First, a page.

These days many of us are obsessed with counting, whether it is calories, steps or something else. We have always counted the days to different events or counted how old we are or any other “counts” we may be interested in. This brings us to the ritual of today — Counting the Omer. For those of you who have never heard of this, here is the scoop on Omer counting:
There is a special period between Passover and Shavuot called “sefirah” meaning counting. The practice is observed from the night of the second Seder until the eve of Shavuot. We are counting the days on which the Omer offering of the new barley crop was brought to the Temple — this connects the Exodus from Egypt to the giving of the Torah on Mount Sinai.
Tradition has it that the Israelites were told that the Torah would be given to them 50 days after the Exodus. They were so eager about it that they began to count the days, saying, “Now we have one day less to wait for the giving of the Torah.” (Leviticus 23:15-16)
Throughout time, this period has been a sad one because of many massacres in Jewish history in the distant past and now, in modern times.
During this period, we observe by refraining from joyous events and other customs. The one “day off” is Lag B’Omer, which is the 33rd day.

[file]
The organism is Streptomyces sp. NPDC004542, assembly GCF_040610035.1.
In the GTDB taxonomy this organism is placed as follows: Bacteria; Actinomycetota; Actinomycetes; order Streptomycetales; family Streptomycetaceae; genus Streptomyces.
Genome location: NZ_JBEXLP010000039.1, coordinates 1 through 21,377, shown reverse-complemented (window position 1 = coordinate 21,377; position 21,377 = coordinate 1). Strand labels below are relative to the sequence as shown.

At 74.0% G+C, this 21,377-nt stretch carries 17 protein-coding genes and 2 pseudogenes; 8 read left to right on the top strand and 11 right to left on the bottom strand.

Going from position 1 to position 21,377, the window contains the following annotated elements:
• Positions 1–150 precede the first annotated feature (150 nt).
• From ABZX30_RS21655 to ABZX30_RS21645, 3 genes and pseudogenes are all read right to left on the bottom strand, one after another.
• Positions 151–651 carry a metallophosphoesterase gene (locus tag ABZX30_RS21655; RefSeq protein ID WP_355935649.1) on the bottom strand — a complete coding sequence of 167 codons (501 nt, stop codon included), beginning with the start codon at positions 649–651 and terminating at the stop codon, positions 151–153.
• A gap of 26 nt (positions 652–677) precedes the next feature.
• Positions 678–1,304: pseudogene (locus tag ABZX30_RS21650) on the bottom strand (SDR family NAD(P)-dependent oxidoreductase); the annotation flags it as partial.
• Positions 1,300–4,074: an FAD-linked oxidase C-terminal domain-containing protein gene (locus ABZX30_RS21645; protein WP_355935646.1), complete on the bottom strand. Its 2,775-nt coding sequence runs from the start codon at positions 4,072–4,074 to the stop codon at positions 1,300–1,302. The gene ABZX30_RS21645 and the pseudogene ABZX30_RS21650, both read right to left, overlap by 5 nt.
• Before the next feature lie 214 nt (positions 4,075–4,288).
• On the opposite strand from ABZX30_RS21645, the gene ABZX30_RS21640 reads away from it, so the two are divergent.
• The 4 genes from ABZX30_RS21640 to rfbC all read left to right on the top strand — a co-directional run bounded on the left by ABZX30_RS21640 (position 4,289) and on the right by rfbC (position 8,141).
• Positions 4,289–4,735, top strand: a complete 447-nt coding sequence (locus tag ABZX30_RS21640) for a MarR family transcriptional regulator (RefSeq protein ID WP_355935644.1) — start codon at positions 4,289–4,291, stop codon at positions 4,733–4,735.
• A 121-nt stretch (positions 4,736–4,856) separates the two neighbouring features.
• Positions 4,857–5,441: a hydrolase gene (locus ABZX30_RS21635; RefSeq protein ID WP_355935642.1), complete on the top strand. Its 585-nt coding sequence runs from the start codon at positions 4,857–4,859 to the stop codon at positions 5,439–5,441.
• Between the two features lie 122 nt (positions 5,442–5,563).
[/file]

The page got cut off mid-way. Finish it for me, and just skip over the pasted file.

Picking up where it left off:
As always, I have a new book to recommend from the Central Conference of American Rabbis: Omer — A Counting by Rabbi Karyn D. Kedar. Rabbi Kedar writes in the introduction that “time, in the Jewish consciousness, is purposeful and directed, ripe with potential, and filled with meaning.
“Yet even as we look toward the future, counting each day forces us to acknowledge and appreciate the significance of the moment. Every day presents us with the choice to stay where we are, to revert to where we have been, or to progress toward fulfilling our destiny.” Her book gives us the blessings and the words to say — plus, something to think about each day.
Now if you are not into books (what a sad thing for “the people of the Book”), you can get an app to remind you when to count, what to say and a few thoughts. Sometimes you have to do a ritual to find the meaning – try it and you may find meaning for yourself and your family!
Shalom…from the Shabbat Lady.
Laura Seymour is director of Camping Services at the Aaron Family Jewish Community Center.